If ex-Navy SEAL Matt Bissonnette discloses classified information in his upcoming tell-all on the mission to kill Osama bin Laden, he could be subject to criminal prosecution under the Espionage Act, as we noted earlier. But even if he doesn’t divulge any secrets, he’s still got major legal problems. That is, according to a document surfaced by Steven Aftergood, a secrecy expert with the Federation of American Scientists.
That’s because Special Forces personnel like Bissonnette are typically required to sign non-disclosure agreements that require them to submit manuscripts to the government before they publish books for the general public. These documents pertain to authors who had access to “sensitive compartmented information,” or in laymen’s terms, classified intelligence information, which the Osama bin Laden mission certainly qualifies as. And according to Aftergood, the precedent for the government going after author’s like Bissonnette is fairly straightforward. “The government’s authority to enforce a non-disclosure agreement in this way was affirmed by a federal court most recently in the case of USA v. Ishmael Jones,” he writes. “In that case, Jones (the pseudonym of a former CIA officer) published his manuscript without completing the prepublication review process.” You can see a copy of this type of Pentagon non-disclosure agreement here.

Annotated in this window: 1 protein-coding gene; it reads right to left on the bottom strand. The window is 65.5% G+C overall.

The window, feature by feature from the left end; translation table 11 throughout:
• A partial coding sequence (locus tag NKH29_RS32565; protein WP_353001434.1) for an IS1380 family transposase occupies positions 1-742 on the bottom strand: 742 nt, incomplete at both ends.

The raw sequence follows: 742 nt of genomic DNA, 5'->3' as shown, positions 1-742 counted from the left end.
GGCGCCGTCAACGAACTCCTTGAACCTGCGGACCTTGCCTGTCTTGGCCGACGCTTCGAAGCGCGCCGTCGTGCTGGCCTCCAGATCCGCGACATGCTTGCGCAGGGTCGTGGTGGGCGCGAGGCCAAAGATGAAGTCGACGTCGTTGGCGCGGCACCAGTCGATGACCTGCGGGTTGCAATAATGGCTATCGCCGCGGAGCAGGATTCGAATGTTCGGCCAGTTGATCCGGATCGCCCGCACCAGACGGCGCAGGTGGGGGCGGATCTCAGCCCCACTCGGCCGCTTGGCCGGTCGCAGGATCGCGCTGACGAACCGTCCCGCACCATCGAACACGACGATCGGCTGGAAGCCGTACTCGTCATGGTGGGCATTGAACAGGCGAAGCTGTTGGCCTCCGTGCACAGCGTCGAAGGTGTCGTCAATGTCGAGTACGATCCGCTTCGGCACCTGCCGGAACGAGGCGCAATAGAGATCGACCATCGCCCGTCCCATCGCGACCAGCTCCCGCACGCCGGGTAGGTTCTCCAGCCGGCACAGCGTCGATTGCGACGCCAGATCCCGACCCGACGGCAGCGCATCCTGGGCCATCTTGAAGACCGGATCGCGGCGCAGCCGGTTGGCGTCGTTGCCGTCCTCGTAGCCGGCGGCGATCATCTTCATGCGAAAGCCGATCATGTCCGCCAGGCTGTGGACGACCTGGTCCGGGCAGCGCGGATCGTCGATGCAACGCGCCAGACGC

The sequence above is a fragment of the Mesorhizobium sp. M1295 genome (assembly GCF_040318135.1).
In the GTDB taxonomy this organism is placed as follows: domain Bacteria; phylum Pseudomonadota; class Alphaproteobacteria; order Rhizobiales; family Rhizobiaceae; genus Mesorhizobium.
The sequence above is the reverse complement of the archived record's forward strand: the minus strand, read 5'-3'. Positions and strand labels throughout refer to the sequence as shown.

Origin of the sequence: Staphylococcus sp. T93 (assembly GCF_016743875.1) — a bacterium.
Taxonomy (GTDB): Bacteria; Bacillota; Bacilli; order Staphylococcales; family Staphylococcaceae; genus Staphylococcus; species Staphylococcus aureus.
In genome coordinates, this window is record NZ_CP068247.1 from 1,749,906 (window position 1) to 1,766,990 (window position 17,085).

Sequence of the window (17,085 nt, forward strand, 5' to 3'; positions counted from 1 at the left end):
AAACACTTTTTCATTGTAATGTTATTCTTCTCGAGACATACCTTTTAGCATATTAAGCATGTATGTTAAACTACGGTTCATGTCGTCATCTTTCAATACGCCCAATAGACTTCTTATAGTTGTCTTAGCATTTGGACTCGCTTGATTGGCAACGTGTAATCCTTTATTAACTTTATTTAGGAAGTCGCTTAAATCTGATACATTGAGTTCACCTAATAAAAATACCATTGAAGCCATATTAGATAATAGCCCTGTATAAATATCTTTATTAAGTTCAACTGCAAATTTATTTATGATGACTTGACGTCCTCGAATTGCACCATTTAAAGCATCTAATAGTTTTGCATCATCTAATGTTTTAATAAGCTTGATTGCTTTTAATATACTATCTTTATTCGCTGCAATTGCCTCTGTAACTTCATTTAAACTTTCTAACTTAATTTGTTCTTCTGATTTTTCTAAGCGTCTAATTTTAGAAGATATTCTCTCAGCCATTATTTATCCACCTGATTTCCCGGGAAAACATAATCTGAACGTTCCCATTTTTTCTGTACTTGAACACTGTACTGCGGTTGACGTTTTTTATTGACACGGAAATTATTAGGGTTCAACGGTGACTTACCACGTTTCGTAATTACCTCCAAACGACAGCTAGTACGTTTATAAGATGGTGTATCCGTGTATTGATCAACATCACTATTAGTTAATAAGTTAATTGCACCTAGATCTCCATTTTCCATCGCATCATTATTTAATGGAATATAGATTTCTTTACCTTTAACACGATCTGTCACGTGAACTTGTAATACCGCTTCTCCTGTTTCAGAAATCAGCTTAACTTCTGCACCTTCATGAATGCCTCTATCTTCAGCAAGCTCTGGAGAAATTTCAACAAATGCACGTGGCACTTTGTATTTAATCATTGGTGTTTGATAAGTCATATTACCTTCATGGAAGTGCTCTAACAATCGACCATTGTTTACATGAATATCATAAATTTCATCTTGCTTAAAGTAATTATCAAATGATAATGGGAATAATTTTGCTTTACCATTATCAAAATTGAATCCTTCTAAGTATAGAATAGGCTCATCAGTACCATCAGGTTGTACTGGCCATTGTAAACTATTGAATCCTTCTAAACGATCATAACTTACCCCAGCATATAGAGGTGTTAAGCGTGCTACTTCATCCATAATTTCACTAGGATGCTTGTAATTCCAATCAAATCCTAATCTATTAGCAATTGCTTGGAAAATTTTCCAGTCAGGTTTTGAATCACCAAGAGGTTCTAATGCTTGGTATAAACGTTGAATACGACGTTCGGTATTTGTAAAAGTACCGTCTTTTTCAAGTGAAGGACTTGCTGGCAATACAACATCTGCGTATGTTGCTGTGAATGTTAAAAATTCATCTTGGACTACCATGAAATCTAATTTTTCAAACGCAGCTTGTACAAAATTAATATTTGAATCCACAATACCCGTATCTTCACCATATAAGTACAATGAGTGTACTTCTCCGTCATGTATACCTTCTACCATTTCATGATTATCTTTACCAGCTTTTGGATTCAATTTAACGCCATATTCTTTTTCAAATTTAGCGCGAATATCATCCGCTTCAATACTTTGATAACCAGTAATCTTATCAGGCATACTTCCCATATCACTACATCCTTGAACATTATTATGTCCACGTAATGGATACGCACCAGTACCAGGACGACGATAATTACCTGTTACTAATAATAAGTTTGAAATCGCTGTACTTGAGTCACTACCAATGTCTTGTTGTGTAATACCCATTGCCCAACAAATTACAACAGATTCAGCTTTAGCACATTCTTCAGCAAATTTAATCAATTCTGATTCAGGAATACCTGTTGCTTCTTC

So did Bissonnette sign one of these agreements? It’s not completely clear. But an open letter written by Admiral William McRaven, and posted on Wired’s Danger Room blog, last week suggests that he did. “Every member of the special-operations community with a security clearance signed a non-disclosure agreement that was binding during and after service in the military,” McRaven wrote. “If the U.S. Special Operations Command finds that an active-duty, retired or former service member violated that agreement and that exposure of information was detrimental to the safety of U.S. forces, then we will pursue every option available to hold members accountable, including criminal prosecution where appropriate.”
( via theatlanticwire.com)